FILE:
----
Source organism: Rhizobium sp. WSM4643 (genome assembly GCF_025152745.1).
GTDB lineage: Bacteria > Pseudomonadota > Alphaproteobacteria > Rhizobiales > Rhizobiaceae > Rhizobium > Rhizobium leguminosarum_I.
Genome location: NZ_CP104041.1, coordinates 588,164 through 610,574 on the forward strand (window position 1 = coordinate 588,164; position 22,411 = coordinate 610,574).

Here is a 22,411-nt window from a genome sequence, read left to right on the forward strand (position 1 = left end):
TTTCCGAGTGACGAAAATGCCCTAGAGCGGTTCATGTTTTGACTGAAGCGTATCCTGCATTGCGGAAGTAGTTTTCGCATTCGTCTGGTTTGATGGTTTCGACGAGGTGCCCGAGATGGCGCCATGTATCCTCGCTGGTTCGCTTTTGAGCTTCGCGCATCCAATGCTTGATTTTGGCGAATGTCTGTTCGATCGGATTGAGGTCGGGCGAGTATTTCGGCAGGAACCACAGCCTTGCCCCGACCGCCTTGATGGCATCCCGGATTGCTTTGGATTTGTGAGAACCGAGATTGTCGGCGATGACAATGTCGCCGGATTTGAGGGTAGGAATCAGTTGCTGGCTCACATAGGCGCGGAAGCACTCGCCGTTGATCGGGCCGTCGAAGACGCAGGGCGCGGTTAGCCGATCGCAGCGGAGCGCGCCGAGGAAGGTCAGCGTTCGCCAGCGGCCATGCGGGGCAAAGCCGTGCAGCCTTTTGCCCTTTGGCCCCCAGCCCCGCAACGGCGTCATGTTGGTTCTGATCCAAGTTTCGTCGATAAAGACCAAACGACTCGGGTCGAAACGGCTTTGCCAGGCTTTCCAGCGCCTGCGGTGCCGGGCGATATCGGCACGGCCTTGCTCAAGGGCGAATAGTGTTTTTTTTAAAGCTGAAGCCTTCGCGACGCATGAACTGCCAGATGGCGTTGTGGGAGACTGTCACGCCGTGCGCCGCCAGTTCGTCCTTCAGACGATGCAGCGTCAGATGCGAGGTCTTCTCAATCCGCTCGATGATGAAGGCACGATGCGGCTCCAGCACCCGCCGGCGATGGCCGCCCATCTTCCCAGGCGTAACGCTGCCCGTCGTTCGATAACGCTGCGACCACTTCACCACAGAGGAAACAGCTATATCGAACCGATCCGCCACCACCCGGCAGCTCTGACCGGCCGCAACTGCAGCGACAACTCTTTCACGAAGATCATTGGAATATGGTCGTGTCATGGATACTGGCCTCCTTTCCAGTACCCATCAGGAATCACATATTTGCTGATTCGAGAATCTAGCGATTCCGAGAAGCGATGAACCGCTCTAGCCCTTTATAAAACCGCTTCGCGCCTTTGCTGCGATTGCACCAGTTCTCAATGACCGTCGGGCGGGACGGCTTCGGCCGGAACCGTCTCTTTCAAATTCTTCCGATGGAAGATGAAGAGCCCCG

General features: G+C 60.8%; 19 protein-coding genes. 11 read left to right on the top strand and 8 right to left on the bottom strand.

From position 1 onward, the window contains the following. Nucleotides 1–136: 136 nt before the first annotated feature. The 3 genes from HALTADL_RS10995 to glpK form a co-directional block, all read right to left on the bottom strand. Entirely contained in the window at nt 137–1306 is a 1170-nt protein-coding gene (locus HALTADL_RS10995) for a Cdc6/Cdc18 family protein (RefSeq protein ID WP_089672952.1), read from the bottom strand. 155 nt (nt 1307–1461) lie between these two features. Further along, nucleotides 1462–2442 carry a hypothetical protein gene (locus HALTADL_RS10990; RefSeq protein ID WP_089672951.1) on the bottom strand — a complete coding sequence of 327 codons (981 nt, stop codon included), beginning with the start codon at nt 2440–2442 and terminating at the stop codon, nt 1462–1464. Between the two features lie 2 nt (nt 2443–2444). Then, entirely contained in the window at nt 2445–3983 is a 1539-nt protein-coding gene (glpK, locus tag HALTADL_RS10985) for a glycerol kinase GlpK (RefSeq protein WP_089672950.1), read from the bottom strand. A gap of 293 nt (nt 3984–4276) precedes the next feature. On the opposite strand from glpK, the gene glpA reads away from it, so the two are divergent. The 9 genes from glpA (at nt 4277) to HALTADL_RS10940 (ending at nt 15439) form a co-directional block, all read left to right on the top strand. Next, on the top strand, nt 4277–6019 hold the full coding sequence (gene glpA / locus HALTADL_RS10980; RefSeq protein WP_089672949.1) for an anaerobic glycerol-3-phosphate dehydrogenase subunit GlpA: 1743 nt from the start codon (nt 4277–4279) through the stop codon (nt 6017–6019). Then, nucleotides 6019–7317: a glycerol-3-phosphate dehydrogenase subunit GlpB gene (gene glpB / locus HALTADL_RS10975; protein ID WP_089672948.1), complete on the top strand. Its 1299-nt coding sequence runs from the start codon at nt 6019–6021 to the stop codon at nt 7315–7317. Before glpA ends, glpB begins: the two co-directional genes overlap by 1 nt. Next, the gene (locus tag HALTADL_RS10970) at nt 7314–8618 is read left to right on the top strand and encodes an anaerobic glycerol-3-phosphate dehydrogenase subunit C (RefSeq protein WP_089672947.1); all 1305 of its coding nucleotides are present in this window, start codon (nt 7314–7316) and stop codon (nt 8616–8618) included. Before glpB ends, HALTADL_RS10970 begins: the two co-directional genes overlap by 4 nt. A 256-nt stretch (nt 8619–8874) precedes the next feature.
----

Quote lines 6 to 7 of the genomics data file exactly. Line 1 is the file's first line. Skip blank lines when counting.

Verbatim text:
General features: G+C 60.8%; 19 protein-coding genes. 11 read left to right on the top strand and 8 right to left on the bottom strand.

From position 1 onward, the window contains the following. Nucleotides 1–136: 136 nt before the first annotated feature. The 3 genes from HALTADL_RS10995 to glpK form a co-directional block, all read right to left on the bottom strand. Entirely contained in the window at nt 137–1306 is a 1170-nt protein-coding gene (locus HALTADL_RS10995) for a Cdc6/Cdc18 family protein (RefSeq protein ID WP_089672952.1), read from the bottom strand. 155 nt (nt 1307–1461) lie between these two features. Further along, nucleotides 1462–2442 carry a hypothetical protein gene (locus HALTADL_RS10990; RefSeq protein ID WP_089672951.1) on the bottom strand — a complete coding sequence of 327 codons (981 nt, stop codon included), beginning with the start codon at nt 2440–2442 and terminating at the stop codon, nt 1462–1464. Between the two features lie 2 nt (nt 2443–2444). Then, entirely contained in the window at nt 2445–3983 is a 1539-nt protein-coding gene (glpK, locus tag HALTADL_RS10985) for a glycerol kinase GlpK (RefSeq protein WP_089672950.1), read from the bottom strand. A gap of 293 nt (nt 3984–4276) precedes the next feature. On the opposite strand from glpK, the gene glpA reads away from it, so the two are divergent. The 9 genes from glpA (at nt 4277) to HALTADL_RS10940 (ending at nt 15439) form a co-directional block, all read left to right on the top strand. Next, on the top strand, nt 4277–6019 hold the full coding sequence (gene glpA / locus HALTADL_RS10980; RefSeq protein WP_089672949.1) for an anaerobic glycerol-3-phosphate dehydrogenase subunit GlpA: 1743 nt from the start codon (nt 4277–4279) through the stop codon (nt 6017–6019). Then, nucleotides 6019–7317: a glycerol-3-phosphate dehydrogenase subunit GlpB gene (gene glpB / locus HALTADL_RS10975; protein ID WP_089672948.1), complete on the top strand. Its 1299-nt coding sequence runs from the start codon at nt 6019–6021 to the stop codon at nt 7315–7317. Before glpA ends, glpB begins: the two co-directional genes overlap by 1 nt. Next, the gene (locus tag HALTADL_RS10970) at nt 7314–8618 is read left to right on the top strand and encodes an anaerobic glycerol-3-phosphate dehydrogenase subunit C (RefSeq protein WP_089672947.1); all 1305 of its coding nucleotides are present in this window, start codon (nt 7314–7316) and stop codon (nt 8616–8618) included. Before glpB ends, HALTADL_RS10970 begins: the two co-directional genes overlap by 4 nt. A 256-nt stretch (nt 8619–8874) precedes the next feature.